Any dairy-free alternative to classic butter can be called vegan butter. Margarine is the best know plant-based substitute, but some brands add ingredients that are derived from animals into it.
Unfortunately, none of the substitutes can do everything butter does in the kitchen, so you will have to learn how to navigate them and which ones are best for which task.
Why Margarine May Not Be Vegan
It truly depends on the brand, but some manufactures put animal-derived ingredients into their product. The ones that are easy to spot on the back of the tub are milk, lactose, whey, and casein, but some of the fats can also be rendered from the animals.
Also, check for gelatine – a stabilizer that is extracted from animal skins and bones, and is often used in the food industry.
Is margarine healthier than butter?
As it turns out, not so much. It used to be sold as a miracle replacement, but fat is still fat, and health issues are bound to happen if it isn’t consumed in moderation. Also, butter is just butter. Margarine is made out of a long list of ingredients that you will not find at your local farmer’s market.
What Makes Butter Special
It’s the milk solids. The butterfat is as good of a carrier of flavor as any other far, but it’s the milk where most of the flavor compounds are coming from. It’s also the reason why you can do some interesting things to it – for example, make beurre noisette, aka burnt butter.
However, while in cooking it can be more or less easily substituted with other fat, when baking, good quality butter is essential. Again, it’s all about the milk solids and that particular melting point that keep cakes and pastries rich without becoming greasy.
What You Can Make at Home
The internet is filled with vegan butter recipes and tutorials and, honestly, you can start with any of them. Choose one with easily accessible ingredients that you like.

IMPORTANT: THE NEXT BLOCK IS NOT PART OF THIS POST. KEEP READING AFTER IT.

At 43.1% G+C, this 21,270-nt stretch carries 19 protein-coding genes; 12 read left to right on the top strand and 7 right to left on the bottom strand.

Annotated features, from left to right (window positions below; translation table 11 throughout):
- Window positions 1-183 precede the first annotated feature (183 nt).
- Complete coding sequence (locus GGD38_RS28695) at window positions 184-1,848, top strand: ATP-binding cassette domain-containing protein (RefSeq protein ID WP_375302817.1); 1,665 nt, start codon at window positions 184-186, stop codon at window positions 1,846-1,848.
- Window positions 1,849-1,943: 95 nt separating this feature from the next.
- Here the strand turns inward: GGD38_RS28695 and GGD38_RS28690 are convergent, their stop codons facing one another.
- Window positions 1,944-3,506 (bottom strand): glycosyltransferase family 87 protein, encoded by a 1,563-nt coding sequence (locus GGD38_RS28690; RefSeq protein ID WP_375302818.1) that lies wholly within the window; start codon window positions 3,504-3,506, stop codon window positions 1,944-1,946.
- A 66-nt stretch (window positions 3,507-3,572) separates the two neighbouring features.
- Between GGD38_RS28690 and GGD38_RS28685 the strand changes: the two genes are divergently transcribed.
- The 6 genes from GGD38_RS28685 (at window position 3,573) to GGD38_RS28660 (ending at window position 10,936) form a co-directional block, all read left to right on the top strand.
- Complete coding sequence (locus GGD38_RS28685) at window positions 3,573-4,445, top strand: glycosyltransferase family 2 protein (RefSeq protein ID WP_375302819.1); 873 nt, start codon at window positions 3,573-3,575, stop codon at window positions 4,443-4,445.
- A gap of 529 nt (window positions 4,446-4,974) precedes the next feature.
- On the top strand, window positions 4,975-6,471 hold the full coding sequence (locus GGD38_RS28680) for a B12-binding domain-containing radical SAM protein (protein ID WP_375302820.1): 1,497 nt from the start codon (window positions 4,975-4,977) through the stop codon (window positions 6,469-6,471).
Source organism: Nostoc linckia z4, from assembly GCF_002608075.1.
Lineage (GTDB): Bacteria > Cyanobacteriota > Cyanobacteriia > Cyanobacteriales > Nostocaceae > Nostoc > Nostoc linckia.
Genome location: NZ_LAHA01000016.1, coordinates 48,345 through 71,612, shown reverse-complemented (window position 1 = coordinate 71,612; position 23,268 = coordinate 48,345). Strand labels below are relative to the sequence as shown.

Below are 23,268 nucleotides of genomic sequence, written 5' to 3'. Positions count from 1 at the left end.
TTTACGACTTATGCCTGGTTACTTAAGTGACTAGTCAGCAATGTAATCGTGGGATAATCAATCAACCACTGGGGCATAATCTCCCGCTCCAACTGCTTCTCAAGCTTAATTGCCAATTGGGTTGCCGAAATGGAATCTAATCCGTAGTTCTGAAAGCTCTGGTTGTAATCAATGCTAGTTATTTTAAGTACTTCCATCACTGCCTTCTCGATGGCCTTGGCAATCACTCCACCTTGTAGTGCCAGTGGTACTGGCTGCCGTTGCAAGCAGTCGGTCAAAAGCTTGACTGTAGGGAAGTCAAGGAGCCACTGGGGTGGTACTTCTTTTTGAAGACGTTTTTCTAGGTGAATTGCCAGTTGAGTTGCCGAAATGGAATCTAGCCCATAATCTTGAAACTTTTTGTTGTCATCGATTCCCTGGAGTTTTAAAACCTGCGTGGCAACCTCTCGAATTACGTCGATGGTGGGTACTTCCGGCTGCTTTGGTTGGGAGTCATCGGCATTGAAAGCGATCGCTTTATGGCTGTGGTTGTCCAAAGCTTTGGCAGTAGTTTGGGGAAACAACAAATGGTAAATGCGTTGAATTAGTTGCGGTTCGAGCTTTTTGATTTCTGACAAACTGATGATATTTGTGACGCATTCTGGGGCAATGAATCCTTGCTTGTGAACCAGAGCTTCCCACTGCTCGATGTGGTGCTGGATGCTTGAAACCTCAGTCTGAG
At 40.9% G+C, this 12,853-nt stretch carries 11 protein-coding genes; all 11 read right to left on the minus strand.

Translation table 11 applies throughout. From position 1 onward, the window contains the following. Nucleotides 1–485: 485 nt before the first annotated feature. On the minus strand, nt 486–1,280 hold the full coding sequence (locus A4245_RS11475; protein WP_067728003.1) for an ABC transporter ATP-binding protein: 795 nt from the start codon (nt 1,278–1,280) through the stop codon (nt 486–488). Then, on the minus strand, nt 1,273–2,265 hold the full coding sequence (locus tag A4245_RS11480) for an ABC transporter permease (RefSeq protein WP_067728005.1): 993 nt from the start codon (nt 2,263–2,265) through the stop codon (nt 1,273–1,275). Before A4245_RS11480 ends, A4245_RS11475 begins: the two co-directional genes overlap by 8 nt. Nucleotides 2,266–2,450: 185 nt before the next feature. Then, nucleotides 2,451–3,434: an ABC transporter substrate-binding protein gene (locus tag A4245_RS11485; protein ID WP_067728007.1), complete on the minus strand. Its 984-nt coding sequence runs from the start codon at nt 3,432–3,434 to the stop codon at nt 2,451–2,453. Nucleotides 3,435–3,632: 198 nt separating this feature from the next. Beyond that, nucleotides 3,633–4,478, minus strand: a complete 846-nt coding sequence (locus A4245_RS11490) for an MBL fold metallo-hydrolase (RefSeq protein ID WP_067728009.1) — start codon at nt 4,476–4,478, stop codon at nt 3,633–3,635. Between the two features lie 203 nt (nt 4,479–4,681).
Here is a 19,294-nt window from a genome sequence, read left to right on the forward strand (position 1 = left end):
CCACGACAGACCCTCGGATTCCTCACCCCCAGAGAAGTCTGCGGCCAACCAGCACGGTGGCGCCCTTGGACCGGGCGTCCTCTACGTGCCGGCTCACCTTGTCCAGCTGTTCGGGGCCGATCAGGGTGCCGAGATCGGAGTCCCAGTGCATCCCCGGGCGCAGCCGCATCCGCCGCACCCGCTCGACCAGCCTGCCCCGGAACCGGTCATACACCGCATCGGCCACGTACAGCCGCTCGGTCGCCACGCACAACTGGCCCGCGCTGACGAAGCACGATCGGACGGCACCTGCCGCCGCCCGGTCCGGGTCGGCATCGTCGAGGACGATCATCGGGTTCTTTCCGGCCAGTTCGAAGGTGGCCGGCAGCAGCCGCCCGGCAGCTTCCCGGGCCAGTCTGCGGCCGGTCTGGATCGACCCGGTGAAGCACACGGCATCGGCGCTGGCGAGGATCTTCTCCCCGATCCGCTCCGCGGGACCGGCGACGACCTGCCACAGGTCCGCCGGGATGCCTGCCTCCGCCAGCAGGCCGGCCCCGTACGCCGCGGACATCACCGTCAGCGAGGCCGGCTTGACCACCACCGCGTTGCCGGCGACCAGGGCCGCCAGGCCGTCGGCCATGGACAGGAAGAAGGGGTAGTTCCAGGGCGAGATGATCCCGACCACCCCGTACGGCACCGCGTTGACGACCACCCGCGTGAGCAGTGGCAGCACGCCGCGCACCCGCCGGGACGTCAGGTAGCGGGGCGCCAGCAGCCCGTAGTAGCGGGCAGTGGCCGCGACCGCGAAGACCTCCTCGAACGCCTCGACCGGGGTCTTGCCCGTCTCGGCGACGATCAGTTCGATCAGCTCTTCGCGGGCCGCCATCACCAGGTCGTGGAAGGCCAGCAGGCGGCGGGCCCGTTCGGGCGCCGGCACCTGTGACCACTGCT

But notice that I said “start”. The ingredients that some else is using might not be 100% the same as the ones you’re using, and since the ratio of fat to “milk” solids is so important, you will have to experiment a bit.
But always remember what you plan to use it for. The consistency is not as important if you’re going to use it as a spread, as it is when you’re baking.
Right “Butter” for the Right Task
Though most vegan recipes already managed to figure out how some things are supposed to work, you still may want to figure out what works where. If there is an old family recipe that you want to make vegan, here are some solutions.
A true test for good butter and, I’m sorry to say, it will not be the same without. For now.
But if you still want some, make sure to use the stuff that comes in a wrapper and not in a tub, or DIY some.
If the enriched dough only needs some butter, you can use any of the store-bought substitutes. But if the recipe calls for eggs and milk as well (kind of like brioche does), it’s better to reinvent it from scratch.
As with regular buttercream, high water content vegan butter will ruin the day. Since trying to figure that stuff out can get pretty tricky, steal Cupcake Jemma‘s hack – use half vegan spread and half vegetable shortening.
Other baked goods
As long as the recipe doesn’t call for the creaming method, you can use regular oil. Butter is not pure fat, so adjust the measurements by using about 25% less oil (by weight).
But if you need to cream butter and sugar to create bubbles and lift, go for the faux butter with the best fat to solids ratio.
Luckily, you can also pick up vegan ghee in health food/vegan stores and better-stocked supermarkets. If you can’t get some, just use plain oil.
BÃ©arnaise and holandaise
Both sauces require eggs as well, so it would be better to give them a pass. Find a vegan recipe that reinvents them from scratch instead.
If the flavor of butter is the star of the shown you can always reach for artificial butter flavoring. It comes in both powder and liquid form, and you’ll find it anywhere where you can pick up stuff for making cakes.
But don’t overdo it. One of the compounds that help produce that aroma, diacetyl, may increase the risk of lung cancer. Having it in your buttercream one or two times a year is safe enough, but drowning your popcorn twice a day every day, not so much.